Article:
International Man of Mystery Dance

One of my nephews was a big fan of Casino Royale;  early in his 23rd or so viewing, he turned to my niece and said, “This is the part where the cars and the clothes make me want to cry.”  There is, however, also an anti-Bond tradition of English international thrillers, less glamorous and more appealing, exemplified by Graham Greene’s ‘entertainments’ of the ‘30s and ‘40s—if you’ve read or seen The Third Man, Ministry of Fear, or The Confidential Agent, you will know what I’m talking about.  I recently read two novels by Eric Ambler, A Coffin for Demetrios and Journey into Fear, which evoke a similar world where foreigners don’t all speak English, where the lighting may be poor and the politics ominous but the prose is bright and polished.

A world, also, without Bond girls.  Greene may include a bit of (usually wholesome) romance, while Ambler’s women are mostly engaged in some form of prostitution (to his credit, Ambler doesn’t glamorize or sentimentalize this industry).  Latimer in A Coffin for Demetrios seems to belong to the “man delights not me, no nor woman neither” school.  The hero of Journey into Fear has a wife (not shown) who is  said to be beautiful but of whom he thinks as though she were his accountant or tailor.  Makes you wonder about the author.

Which brings us to his autobiography, Here Lies.  This is a cool title, and the I enjoyed the book probably more than the novels.  This may be in part because I have a soft spot for the English and tend to find them adorable when they’re not downright odious (a big reservation), but I’ll try to give you a sense of what I found so appealing..  Here is Grandpa Ambler:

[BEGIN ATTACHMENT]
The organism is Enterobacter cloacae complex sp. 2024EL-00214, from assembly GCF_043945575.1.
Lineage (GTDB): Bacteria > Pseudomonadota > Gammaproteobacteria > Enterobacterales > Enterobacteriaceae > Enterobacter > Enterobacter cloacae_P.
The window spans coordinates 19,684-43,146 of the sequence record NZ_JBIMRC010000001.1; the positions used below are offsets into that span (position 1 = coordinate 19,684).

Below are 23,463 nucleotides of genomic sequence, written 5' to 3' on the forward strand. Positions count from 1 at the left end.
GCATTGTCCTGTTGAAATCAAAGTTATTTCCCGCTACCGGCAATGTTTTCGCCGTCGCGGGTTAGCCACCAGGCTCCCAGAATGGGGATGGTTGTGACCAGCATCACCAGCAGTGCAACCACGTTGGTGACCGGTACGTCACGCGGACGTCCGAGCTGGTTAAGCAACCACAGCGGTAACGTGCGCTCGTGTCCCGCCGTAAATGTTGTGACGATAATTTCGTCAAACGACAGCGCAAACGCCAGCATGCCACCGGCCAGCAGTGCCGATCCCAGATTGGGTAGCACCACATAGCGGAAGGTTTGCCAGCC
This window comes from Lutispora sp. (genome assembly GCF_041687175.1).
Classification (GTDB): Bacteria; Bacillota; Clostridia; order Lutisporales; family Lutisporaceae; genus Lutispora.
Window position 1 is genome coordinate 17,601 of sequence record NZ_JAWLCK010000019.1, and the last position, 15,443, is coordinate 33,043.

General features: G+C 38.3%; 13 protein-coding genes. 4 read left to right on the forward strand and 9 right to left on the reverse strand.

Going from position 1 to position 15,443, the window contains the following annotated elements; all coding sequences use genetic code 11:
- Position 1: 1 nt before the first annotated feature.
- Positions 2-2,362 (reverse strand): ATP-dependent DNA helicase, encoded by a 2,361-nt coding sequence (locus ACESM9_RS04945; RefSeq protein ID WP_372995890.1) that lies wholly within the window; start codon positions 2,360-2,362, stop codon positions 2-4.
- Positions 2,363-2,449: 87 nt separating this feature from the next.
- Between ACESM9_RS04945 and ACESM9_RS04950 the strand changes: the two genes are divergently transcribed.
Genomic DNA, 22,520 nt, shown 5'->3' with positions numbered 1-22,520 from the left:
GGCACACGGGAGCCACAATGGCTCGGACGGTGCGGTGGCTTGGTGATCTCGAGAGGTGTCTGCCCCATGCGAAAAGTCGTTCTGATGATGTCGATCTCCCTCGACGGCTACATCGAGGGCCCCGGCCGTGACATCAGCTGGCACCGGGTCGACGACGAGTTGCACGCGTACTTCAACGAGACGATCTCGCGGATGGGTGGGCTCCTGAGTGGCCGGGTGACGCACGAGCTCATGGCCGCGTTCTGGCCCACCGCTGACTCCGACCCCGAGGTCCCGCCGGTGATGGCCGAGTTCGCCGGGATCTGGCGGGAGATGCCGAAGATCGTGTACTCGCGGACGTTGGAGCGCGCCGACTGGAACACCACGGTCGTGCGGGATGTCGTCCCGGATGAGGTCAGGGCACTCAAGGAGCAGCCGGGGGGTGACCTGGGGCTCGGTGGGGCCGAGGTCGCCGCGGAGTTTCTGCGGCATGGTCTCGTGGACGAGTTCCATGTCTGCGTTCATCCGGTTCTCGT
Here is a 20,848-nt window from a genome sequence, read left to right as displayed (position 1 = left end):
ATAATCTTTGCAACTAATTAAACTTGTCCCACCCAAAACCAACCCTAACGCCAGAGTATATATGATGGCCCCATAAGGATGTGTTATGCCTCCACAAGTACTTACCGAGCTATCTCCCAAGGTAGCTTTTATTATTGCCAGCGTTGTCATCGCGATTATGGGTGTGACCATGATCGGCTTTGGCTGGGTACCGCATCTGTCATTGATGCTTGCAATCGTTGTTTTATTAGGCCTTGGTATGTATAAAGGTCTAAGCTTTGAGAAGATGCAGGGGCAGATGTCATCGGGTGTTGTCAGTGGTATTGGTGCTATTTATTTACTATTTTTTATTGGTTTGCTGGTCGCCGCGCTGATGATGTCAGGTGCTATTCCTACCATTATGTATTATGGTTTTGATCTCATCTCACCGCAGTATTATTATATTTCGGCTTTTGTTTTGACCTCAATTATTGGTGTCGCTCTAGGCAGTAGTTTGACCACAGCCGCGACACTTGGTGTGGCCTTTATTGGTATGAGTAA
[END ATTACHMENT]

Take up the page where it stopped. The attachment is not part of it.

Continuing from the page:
His lifelong weaknesses were chronic asthma, a sweet tooth that favored Turkish Delight, and a recurring belief that the reams of commemorative doggerel he wrote would one day become publishable.

That’s a pro at work, starting out with a the brief and humdrum, establishing a pattern with the slightly more distinctive second term, and then rolling out the long and surprising punch line.  His other grandfather, a carpenter, smelled “of peppermint drops and mahogany dust.”

Eric’s sex education was handled by his Uncle Frank, only a few years older than he was:

[He] supplied me with the essential stuff and nonsense for years of bad dreams by telling me in secret what he had been able to find out about the mechanics of sex and childbirth from the other boys in his school playground.”

Things start to make sense.   Much later, Uncle Frank prompts a bit of classic deadpan.  We are told that he has come to visit, seemingly recovered from his wartime trauma (German labor camp), now prosperous in a new suit and silk shirt, working in the scrap-metal industry.  Ambler concludes this innocuous paragraph:  “It must have been at about that time, I think, that he began his remarkably long career as an embezzler. “

One gets the impression that nearly all English people of the early 20th century were semipro musical-theater performers, and the Ambler parents were no exception.    Their troupe played a lot of gigs for wounded soldiers during WWI, and though “Reg and Amy Ambler” were quite good, little Eric was fascinated to hear that another singer in the group had gotten “the bird”: